Sunday, August 15, 2010
DVD Review--Paranormal Activity
I have been watching horror movies for most of my life.
Because of that, I find that it is often difficult for me to be actually frightened by a film; I’m just so used to the conventions of the horror genre (“jaded”, I suppose you could say), that most horror movies, even the very good ones, are just “cool” to me, not “scary”.
So I am always pleasantly surprised when I come upon a film that does scare me, and when I find one that actually haunts me--one that stays in my mind and leaves traces of unease several days after I see it--I latch onto it and quickly make it a favorite.
Paranormal Activity is just such a film for me.
Katie and Micah are a young couple that move into a tract house in suburban California. Katie believes that she has been haunted since her youth by an unseen presence, and she believes that presence has followed her to the home she now shares with Micah.
Micah goes out and buys a camera to record the events unfolding in their home, despite Katie’s obvious discomfort with the idea.
The activity recorded on the film starts out slow and fairly typical—keys that were left on the counter are on the floor the next morning, the bedroom door opens and closes of its own accord while the couple sleeps, a light at the end of the hall turns on and off by itself—but quickly escalates when Micah taunts and challenges the presence in a “That all you got?” kind of way, going so far as to bring in a Ouija board (which greatly angers Katie) to communicate with it.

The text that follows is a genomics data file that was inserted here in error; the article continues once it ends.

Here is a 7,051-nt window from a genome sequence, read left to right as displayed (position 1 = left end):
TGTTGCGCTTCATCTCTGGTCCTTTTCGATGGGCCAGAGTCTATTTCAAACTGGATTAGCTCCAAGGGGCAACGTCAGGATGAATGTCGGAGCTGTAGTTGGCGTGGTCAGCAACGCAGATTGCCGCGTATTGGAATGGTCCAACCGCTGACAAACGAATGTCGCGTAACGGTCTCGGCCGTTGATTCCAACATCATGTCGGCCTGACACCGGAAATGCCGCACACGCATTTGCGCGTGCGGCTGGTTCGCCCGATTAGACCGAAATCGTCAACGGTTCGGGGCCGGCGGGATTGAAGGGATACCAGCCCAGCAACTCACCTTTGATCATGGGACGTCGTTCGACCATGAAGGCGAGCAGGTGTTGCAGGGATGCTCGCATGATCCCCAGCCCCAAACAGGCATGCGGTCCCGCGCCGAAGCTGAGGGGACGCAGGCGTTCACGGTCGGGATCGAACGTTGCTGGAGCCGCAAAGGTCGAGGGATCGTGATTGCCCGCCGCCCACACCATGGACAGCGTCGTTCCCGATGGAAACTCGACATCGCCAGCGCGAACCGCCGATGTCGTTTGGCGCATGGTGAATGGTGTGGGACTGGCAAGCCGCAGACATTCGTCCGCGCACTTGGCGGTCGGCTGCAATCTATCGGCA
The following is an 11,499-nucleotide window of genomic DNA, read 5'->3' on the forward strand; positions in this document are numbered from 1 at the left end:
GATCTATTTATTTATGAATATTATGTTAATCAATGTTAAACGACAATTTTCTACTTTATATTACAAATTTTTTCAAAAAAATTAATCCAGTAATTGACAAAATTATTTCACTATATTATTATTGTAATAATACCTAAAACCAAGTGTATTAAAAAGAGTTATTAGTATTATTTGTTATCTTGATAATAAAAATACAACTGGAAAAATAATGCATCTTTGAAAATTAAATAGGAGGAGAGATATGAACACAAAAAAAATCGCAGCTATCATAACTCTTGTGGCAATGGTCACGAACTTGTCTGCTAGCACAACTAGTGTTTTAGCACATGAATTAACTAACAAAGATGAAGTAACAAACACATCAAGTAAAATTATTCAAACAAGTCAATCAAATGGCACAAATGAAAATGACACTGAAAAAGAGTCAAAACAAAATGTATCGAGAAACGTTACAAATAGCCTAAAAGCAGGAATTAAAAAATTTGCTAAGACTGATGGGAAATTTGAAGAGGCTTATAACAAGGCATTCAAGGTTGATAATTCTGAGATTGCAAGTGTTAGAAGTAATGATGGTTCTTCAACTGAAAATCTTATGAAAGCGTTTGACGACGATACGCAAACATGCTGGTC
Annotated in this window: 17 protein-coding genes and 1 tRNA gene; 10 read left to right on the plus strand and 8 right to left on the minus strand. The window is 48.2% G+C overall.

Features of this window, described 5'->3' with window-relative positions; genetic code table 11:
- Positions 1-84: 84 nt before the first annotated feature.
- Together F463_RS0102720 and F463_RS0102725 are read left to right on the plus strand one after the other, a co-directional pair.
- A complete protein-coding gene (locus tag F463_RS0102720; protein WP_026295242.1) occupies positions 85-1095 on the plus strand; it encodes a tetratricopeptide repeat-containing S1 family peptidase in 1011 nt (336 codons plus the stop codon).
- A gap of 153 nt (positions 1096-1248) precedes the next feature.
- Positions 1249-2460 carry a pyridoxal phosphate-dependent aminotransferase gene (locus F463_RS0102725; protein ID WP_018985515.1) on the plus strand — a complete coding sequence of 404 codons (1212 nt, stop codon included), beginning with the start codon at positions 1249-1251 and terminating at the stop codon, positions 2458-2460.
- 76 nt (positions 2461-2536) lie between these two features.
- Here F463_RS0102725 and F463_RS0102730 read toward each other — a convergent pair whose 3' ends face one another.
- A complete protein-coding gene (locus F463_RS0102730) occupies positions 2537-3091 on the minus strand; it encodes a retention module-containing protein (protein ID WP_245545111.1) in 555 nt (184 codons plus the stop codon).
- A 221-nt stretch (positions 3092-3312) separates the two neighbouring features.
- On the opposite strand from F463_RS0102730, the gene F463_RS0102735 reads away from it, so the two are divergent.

What starts out kind of creepy grows into outright terror.
Where this film truly excels is its use of what you don’t see. The entire darkened house beyond the bedroom is a character in its own right, filled with silent malevolence all the more frightening because you know something is there, something is happening, that you just...can’t...see.
"Horror" is Jason Voorhees or Freddy Krueger or the Wolfman jumping through a door or window to attack you. It certainly has its place, and can be fun.
But "terror"—ah, terror is staring at a closed door, knowing that something is on the other side, but not knowing what it is or what it will do when it finally gets in, and waiting…waiting…waiting…
This film uses both, to great advantage.
Watching Paranormal Activity alone, in a darkened house, I found myself constantly on edge, waiting and not seeing, anticipating so intensely that when something happened—“The Boo”,as I call it—I could not help but have a visceral, gut-level “Oh my Lord” kind of reaction.
It was filmed by director Oren Peli in his own home, using a retroscripting technique in which the actors are given not a script, but a general outline of events to react to (a technique used in The Blair Witch Project, another personal favorite). Because of this, the dialogue flows naturally, and the chemistry between the actors makes it very easy to believe that they are real people who have known each other for years.
I give Paranormal Activity four out of five stars: one star is taken away because of two scenes in which visual effects are used, and this pulled me away from the “reality” of the movie. A scene in which the Ouija board catches fire, and the very last seconds of the theatrical ending threaten to reinstall the disbelief that remains so easily suspended throughout the rest of the film. Any other effects used are very low-key and subtle, actually enhancing the creepiness.
I recommend the alternate ending included on the DVD release; it feels more authentic and is more satisfying (to me, at least).
Bottom line, I loved this movie because it made me—for only the second or third time in my adult life—nervous about walking through my house alone at night.
See it. But as the poster advertises, you might not want to see it alone.